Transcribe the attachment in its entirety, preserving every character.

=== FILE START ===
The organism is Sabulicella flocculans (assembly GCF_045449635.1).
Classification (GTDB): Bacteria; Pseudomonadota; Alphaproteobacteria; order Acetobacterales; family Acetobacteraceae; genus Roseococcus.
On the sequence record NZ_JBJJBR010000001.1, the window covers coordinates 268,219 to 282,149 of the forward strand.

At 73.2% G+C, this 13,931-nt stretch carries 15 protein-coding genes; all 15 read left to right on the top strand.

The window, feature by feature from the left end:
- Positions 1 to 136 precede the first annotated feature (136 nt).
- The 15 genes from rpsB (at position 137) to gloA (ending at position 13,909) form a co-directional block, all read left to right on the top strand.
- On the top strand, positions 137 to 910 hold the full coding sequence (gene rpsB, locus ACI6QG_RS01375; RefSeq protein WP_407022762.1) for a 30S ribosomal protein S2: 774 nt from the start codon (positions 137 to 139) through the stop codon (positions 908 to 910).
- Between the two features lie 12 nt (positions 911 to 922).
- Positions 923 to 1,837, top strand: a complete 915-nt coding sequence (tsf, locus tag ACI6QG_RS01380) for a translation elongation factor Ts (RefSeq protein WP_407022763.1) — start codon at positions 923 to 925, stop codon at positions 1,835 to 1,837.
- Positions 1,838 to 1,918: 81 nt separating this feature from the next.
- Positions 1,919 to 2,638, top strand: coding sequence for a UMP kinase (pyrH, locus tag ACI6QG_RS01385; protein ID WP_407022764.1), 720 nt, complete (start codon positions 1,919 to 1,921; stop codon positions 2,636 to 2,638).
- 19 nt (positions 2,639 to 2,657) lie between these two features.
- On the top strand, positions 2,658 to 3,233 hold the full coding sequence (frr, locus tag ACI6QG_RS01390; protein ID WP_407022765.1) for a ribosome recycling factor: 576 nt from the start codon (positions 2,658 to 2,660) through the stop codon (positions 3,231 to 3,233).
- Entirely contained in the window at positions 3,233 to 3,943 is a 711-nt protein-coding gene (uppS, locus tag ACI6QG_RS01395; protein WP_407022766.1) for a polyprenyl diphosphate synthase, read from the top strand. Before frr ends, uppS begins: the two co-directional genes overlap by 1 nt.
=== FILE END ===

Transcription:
The organism is Sabulicella flocculans (assembly GCF_045449635.1).
Classification (GTDB): Bacteria; Pseudomonadota; Alphaproteobacteria; order Acetobacterales; family Acetobacteraceae; genus Roseococcus.
On the sequence record NZ_JBJJBR010000001.1, the window covers coordinates 268,219 to 282,149 of the forward strand.

At 73.2% G+C, this 13,931-nt stretch carries 15 protein-coding genes; all 15 read left to right on the top strand.

The window, feature by feature from the left end:
- Positions 1 to 136 precede the first annotated feature (136 nt).
- The 15 genes from rpsB (at position 137) to gloA (ending at position 13,909) form a co-directional block, all read left to right on the top strand.
- On the top strand, positions 137 to 910 hold the full coding sequence (gene rpsB, locus ACI6QG_RS01375; RefSeq protein WP_407022762.1) for a 30S ribosomal protein S2: 774 nt from the start codon (positions 137 to 139) through the stop codon (positions 908 to 910).
- Between the two features lie 12 nt (positions 911 to 922).
- Positions 923 to 1,837, top strand: a complete 915-nt coding sequence (tsf, locus tag ACI6QG_RS01380) for a translation elongation factor Ts (RefSeq protein WP_407022763.1) — start codon at positions 923 to 925, stop codon at positions 1,835 to 1,837.
- Positions 1,838 to 1,918: 81 nt separating this feature from the next.
- Positions 1,919 to 2,638, top strand: coding sequence for a UMP kinase (pyrH, locus tag ACI6QG_RS01385; protein ID WP_407022764.1), 720 nt, complete (start codon positions 1,919 to 1,921; stop codon positions 2,636 to 2,638).
- 19 nt (positions 2,639 to 2,657) lie between these two features.
- On the top strand, positions 2,658 to 3,233 hold the full coding sequence (frr, locus tag ACI6QG_RS01390; protein ID WP_407022765.1) for a ribosome recycling factor: 576 nt from the start codon (positions 2,658 to 2,660) through the stop codon (positions 3,231 to 3,233).
- Entirely contained in the window at positions 3,233 to 3,943 is a 711-nt protein-coding gene (uppS, locus tag ACI6QG_RS01395; protein WP_407022766.1) for a polyprenyl diphosphate synthase, read from the top strand. Before frr ends, uppS begins: the two co-directional genes overlap by 1 nt.